One of the more fascinating revelations in the Central Intelligence Agency’s archives is the fact that, on two separate occasions, the Agency has had the White House bury time capsules of CIA materials in the walls of their buildings. The first box was jokingly referred to by Director Allen Dulles as containing “secrets,” and that came amazingly close to being true. The second, placed by one of Dulles’ successors, was nearly a plot device in a spy thriller, thanks to a suggestion that they place the true names of every Agency employee within the box.
Like a live action Twitter feed, the Foreign Broadcast Information Service, for years, had been tasked with the responsibility of collecting and disseminating news and information from countries around the world to the various agents of the U.S. government. But by the late 70s, Central Intelligence Agency was having trouble keeping these employees, more compelled by journalistic drive than cloak-and-dagger caper, interested and on top of their games.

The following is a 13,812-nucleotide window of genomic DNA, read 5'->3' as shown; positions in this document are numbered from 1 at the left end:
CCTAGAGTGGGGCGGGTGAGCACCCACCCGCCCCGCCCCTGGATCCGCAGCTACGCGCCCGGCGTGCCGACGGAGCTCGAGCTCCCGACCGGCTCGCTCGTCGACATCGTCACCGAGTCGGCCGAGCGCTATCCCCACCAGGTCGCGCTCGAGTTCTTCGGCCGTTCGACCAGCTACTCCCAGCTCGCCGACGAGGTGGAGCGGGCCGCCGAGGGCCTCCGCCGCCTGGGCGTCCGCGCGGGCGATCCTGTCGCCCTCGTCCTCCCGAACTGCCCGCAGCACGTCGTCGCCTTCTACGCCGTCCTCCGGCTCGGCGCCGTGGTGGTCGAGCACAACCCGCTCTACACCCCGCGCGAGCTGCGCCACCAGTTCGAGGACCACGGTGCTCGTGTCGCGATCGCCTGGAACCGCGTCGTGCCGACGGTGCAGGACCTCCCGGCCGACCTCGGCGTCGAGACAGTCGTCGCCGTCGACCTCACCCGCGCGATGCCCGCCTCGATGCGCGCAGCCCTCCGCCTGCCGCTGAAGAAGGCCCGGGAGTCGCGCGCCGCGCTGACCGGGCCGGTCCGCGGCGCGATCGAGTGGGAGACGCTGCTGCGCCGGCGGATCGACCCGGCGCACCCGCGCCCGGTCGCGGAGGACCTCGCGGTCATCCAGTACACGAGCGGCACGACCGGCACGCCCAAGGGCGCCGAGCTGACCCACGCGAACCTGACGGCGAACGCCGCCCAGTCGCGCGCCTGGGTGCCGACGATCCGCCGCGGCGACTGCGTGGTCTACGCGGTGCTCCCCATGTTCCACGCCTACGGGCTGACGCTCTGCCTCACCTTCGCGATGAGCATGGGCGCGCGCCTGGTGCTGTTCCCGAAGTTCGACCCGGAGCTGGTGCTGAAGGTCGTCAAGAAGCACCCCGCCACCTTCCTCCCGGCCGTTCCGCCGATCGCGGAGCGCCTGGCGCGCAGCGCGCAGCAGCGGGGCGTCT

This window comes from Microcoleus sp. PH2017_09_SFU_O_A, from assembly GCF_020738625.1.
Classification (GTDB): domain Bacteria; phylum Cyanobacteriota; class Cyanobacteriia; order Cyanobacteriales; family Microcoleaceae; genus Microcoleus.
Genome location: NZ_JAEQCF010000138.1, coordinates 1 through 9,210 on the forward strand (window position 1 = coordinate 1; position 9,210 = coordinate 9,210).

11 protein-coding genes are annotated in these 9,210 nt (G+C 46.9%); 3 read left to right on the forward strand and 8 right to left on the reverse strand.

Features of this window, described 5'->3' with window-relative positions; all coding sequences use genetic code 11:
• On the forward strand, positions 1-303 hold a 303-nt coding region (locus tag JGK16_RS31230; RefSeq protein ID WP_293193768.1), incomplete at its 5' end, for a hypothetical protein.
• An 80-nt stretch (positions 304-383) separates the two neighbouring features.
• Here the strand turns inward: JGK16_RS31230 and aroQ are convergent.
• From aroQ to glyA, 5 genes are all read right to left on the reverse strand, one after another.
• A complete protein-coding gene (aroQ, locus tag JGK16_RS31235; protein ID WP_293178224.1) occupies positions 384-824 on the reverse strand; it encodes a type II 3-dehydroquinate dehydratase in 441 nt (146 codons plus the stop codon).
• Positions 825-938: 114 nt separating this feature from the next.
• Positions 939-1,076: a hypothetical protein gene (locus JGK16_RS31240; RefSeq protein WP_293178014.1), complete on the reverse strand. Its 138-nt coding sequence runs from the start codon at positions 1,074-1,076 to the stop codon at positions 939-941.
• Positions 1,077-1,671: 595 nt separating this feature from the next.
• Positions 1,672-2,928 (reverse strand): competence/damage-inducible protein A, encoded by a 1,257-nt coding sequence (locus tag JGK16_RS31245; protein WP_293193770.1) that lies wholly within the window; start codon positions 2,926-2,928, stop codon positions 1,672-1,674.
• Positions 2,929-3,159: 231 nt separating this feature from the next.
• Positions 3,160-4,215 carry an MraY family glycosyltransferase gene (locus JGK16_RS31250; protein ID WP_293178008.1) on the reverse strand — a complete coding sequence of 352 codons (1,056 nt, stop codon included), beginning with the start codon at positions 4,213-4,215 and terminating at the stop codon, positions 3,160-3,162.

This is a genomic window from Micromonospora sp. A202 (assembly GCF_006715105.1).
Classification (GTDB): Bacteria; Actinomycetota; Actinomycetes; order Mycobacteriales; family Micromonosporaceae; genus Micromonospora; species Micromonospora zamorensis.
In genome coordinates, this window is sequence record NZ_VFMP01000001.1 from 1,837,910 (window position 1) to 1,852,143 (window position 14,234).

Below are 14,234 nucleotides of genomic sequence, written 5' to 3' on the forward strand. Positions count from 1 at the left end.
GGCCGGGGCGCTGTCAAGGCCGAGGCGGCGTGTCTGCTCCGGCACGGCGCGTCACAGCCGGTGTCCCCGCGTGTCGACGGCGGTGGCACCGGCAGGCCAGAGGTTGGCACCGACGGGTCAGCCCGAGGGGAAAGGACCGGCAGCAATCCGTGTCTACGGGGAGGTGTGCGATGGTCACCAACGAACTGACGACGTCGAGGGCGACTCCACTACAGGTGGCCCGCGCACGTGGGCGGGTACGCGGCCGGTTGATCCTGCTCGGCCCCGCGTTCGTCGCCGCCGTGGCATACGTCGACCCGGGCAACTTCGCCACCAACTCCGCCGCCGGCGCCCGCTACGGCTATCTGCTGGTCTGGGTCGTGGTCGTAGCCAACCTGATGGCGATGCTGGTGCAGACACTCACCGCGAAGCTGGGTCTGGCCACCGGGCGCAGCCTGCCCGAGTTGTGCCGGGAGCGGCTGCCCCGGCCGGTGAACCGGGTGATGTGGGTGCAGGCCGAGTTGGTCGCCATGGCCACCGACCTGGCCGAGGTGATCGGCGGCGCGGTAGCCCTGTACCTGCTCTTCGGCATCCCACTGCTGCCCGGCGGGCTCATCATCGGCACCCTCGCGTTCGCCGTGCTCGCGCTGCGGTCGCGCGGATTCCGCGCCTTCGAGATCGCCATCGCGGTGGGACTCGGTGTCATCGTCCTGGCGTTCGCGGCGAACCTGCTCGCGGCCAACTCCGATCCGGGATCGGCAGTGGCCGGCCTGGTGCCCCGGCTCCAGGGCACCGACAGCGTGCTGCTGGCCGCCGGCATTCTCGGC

The Central Intelligence Agency, like all government agencies, produces a huge amount of paperwork. Faced with this quantity of paper, the CIA published a classified collection of essays that was aimed at improving the literary quality of the documents that the Agency was creating.